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Black History Month Reflections -

Message from the President

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African Americans have a rich history, full of accomplishments that have benefited people, communities, the United States and the world. As we close out Black History Month, let us remember that we do not need a designated month to celebrate our achievements. We should continually incorporate our history into district-wide and classroom initiatives, projects and discussions, so that students not only know about our contributions but develop pride and a healthy sense of curiosity.

This knowledge will broaden their exposure to people, places, opportunities and careers, and enable them to look for new possibilities in which to become successful, both in school and life.

In this newsletter, we are highlighting people and organizations that have contributed and made a great impact in history. It has been CAAASAs honor and pleasure to share and bring information to you on African American Leaders during this special month.

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Dr. Daryl Camp

CAAASA President

National Leaders

from the State of California

(Click on each image below to visit the alphabetized biography page)


Madame Kamala D. Harris – United States Vice-President

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Karen Bass

U.S. House of Representatives (California’s 37th District)



Maxine Waters

U.S. House of Representatives (California’s 43rd District)

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Congressmember Barbara Lee

U.S. House of Representatives (California’s 13th District)

Extraordinary Contributions of Black Americans That Shaped Our History 


Frederick Madison Roberts was born in Ohio and grew up in Los Angeles, where his parents moved in 1887. He is the great grandson of Thomas Jefferson and Sally Hemings. He was the first African American graduate of Los Angeles High School and attended USC as a pre-law student. He graduated from and was a football star at Colorado College, he was a tax assessor, mortician, and college president.  


In 1911, Frederick Madison Roberts ran for the Los Angeles School Board with the slogan “Justice for All” but was unsuccessful in his bid to win. For many years he published the weekly Los Angeles New Age and, in 1918, he ran for the California legislature. Elected in a largely white district, he was the first black member of the assembly. He and his wife, Pearl Hinds Roberts, had two daughters.

Roberts was a vigorous advocate of civil rights in the legislature and in his newspaper, spearheading protests and boycotts as discrimination in Los Angeles grew with the arrival of more and more southerners. A loyal Republican at a time when blacks were realigning behind Roosevelt’s Democratic party, he lost his seat in 1934 and waged two unsuccessful campaigns for Congress. In 1952, when slated for an ambassadorship if Eisenhower were elected, his life was cut short by an automobile accident.

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Bessie Bruington Burke is an American Hero. She was the first African American teacher and principal hired in the Los Angeles public school system. Burke held influential, powerful, and redeeming responsibilities for over 40 years in California.

Burke was born on March 19, 1891 in Los Angeles. In 1887, her parents left their farms and teaching jobs in Kansas via a covered wagon. They settled in what is now North Hollywood. Burke attended Berendo Elementary School; Polytechnic High School; and the Los Angeles State Normal School (LANS). The normal school is now apart of the University of California, Los Angeles. Burke graduated seventh in a class of 800 from LANS. By 1911, Burke had received her teaching credentials and became the first black teacher in the Los Angeles Public School System.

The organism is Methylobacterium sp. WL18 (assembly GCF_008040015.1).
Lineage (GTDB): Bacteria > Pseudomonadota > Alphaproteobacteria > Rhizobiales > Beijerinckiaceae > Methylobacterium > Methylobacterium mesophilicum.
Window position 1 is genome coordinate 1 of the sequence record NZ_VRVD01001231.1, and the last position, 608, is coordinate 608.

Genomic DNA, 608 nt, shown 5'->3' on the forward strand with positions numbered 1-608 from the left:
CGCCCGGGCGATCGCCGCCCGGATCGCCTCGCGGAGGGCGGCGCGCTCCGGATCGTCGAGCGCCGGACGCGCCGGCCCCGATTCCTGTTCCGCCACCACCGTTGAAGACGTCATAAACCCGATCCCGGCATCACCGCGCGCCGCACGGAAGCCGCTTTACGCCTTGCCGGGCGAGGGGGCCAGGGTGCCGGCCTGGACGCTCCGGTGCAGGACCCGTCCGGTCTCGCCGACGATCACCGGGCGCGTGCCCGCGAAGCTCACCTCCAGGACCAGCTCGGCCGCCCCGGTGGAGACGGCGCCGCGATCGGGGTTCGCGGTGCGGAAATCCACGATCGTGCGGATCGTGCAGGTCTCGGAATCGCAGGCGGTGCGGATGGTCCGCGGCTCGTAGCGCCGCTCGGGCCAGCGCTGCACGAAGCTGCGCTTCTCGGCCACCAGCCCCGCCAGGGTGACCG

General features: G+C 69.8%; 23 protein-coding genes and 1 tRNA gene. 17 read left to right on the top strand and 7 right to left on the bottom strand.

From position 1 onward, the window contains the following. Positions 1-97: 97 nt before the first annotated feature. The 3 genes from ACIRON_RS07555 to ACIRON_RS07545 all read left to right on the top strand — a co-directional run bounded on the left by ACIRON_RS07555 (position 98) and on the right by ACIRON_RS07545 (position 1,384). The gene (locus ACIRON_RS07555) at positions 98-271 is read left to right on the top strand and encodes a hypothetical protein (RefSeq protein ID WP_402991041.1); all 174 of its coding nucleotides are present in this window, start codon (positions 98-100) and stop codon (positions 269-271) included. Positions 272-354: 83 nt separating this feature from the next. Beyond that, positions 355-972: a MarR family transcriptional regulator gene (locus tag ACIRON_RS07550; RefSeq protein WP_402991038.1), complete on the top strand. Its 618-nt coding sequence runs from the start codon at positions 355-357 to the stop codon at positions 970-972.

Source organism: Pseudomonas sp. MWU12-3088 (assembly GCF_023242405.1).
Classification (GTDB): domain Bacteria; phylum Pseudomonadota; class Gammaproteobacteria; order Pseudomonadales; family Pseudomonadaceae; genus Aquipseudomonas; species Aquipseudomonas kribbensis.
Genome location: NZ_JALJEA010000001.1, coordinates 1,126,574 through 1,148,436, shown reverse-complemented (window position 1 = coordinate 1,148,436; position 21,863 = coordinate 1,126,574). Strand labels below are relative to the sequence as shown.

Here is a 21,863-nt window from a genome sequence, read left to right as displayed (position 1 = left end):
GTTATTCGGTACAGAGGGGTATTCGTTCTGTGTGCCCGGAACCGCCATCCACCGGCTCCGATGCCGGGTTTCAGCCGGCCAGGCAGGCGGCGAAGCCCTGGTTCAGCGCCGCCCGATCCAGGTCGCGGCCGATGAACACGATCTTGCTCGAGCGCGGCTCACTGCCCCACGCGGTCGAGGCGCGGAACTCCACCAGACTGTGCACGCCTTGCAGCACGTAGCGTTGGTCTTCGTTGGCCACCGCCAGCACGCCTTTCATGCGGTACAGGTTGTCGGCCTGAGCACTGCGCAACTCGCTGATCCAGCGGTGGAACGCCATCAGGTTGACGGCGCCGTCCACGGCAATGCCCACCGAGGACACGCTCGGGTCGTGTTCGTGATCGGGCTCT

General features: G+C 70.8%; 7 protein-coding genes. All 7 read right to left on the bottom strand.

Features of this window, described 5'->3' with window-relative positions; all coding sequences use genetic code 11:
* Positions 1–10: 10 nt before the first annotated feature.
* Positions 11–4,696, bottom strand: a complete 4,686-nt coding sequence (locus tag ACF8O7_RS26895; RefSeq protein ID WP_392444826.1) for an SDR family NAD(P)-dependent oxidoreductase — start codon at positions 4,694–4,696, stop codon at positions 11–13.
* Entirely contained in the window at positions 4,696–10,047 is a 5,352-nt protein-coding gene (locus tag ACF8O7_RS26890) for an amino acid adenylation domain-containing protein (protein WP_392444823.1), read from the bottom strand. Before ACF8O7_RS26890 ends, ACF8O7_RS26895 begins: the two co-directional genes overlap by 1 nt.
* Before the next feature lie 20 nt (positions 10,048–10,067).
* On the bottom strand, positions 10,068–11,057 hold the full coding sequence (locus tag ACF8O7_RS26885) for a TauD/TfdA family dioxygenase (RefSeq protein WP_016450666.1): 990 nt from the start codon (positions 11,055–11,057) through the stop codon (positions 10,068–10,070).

Burke began teaching at Holmes Elementary School and became the first black principal in L.A. in 1918. In 1938, she became a principal at Nevin Avenue School, making her the first black principal to head a racially integrated school.

She retired from the Los Angeles Board of Education in 1955, and passed away in 1968. Burke is remembered as a distinguished humanitarian and well-respected educator and administrator. She served in a number of civic organizations including, the YWCA, Native California club, and the NAACP. Burke was also a member of the Delta Sigma Theta Sorority, Inc.

Bessie Burke is associated with the Historic Resources Associated with African Americans in Los Angeles Multi-Property Submission (MPS). It was approved and listed on the National Register of Historic Places on March 17, 2009.

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Born in Elizabeth, Louisiana in 1917, Wilson Riles was orphaned at a young age. Family friends stepped forward to act as his foster parents. Encouraged to pursue his education byhis foster parents, teachers, and the members of his church, Riles worked his way through J.W. Hoffman Junior High School and McDonogh No. 35 Senior High School in New Orleans by delivering milk in the early mornings. Soon after his graduation, his foster parents relocated to Arizona. Riles joined them, enrolling in Arizona State Teachers College (now Northern Arizona State University), in 1936. By working a number of odd jobs he was able to pay his college expenses and graduate in 1940 with a major in education and a minor in history.

In the ensuing years he taught, became a principal, earned a Master's degree, and then came to California to work for the Fellowship of Reconciliation as a regional secretary. In 1958, Riles moved to Sacramento to join the California State Department of Education as a Consultant in Certified Employment Practices, (the title later changed to Consultant in Intergroup Relations). He was the Department's first African-American professional employee.

Riles became an expert in intergroup relations and the education of disadvantaged children. He served as Chief of the Bureau of Intergroup Relations, and as Chief of the Bureau of Compensatory Education (this position also carried the title of Associate Superintendent of Public Instruction). As his responsibilities increased, he began to attract national attention. Then-President Nixon invited him to Chair his task force on Urban Education.